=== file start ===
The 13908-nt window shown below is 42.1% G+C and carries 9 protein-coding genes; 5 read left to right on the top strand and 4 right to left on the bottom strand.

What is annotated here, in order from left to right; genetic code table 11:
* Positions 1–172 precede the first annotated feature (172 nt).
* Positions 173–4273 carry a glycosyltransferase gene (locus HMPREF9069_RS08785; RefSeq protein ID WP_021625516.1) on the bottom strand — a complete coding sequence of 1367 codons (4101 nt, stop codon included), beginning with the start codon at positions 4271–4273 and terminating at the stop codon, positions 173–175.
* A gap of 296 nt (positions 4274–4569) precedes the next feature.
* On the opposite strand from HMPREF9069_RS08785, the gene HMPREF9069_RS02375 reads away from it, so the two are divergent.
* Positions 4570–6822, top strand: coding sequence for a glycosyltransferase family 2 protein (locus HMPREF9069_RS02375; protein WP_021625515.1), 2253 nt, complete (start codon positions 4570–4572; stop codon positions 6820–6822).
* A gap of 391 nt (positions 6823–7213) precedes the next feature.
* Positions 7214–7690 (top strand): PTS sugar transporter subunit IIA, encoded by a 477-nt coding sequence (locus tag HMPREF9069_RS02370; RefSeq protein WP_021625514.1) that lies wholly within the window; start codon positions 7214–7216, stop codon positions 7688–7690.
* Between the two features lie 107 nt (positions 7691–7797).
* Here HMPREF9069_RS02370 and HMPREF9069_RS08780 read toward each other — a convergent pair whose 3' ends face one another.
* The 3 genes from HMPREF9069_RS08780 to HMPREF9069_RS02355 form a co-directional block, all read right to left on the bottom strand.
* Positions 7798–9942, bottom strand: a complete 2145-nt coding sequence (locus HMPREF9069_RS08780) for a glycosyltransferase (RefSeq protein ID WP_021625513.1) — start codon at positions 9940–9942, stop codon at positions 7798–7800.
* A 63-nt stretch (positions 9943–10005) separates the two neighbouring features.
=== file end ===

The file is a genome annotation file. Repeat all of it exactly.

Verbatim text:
The 13908-nt window shown below is 42.1% G+C and carries 9 protein-coding genes; 5 read left to right on the top strand and 4 right to left on the bottom strand.

What is annotated here, in order from left to right; genetic code table 11:
* Positions 1–172 precede the first annotated feature (172 nt).
* Positions 173–4273 carry a glycosyltransferase gene (locus HMPREF9069_RS08785; RefSeq protein ID WP_021625516.1) on the bottom strand — a complete coding sequence of 1367 codons (4101 nt, stop codon included), beginning with the start codon at positions 4271–4273 and terminating at the stop codon, positions 173–175.
* A gap of 296 nt (positions 4274–4569) precedes the next feature.
* On the opposite strand from HMPREF9069_RS08785, the gene HMPREF9069_RS02375 reads away from it, so the two are divergent.
* Positions 4570–6822, top strand: coding sequence for a glycosyltransferase family 2 protein (locus HMPREF9069_RS02375; protein WP_021625515.1), 2253 nt, complete (start codon positions 4570–4572; stop codon positions 6820–6822).
* A gap of 391 nt (positions 6823–7213) precedes the next feature.
* Positions 7214–7690 (top strand): PTS sugar transporter subunit IIA, encoded by a 477-nt coding sequence (locus tag HMPREF9069_RS02370; RefSeq protein WP_021625514.1) that lies wholly within the window; start codon positions 7214–7216, stop codon positions 7688–7690.
* Between the two features lie 107 nt (positions 7691–7797).
* Here HMPREF9069_RS02370 and HMPREF9069_RS08780 read toward each other — a convergent pair whose 3' ends face one another.
* The 3 genes from HMPREF9069_RS08780 to HMPREF9069_RS02355 form a co-directional block, all read right to left on the bottom strand.
* Positions 7798–9942, bottom strand: a complete 2145-nt coding sequence (locus HMPREF9069_RS08780) for a glycosyltransferase (RefSeq protein ID WP_021625513.1) — start codon at positions 9940–9942, stop codon at positions 7798–7800.
* A 63-nt stretch (positions 9943–10005) separates the two neighbouring features.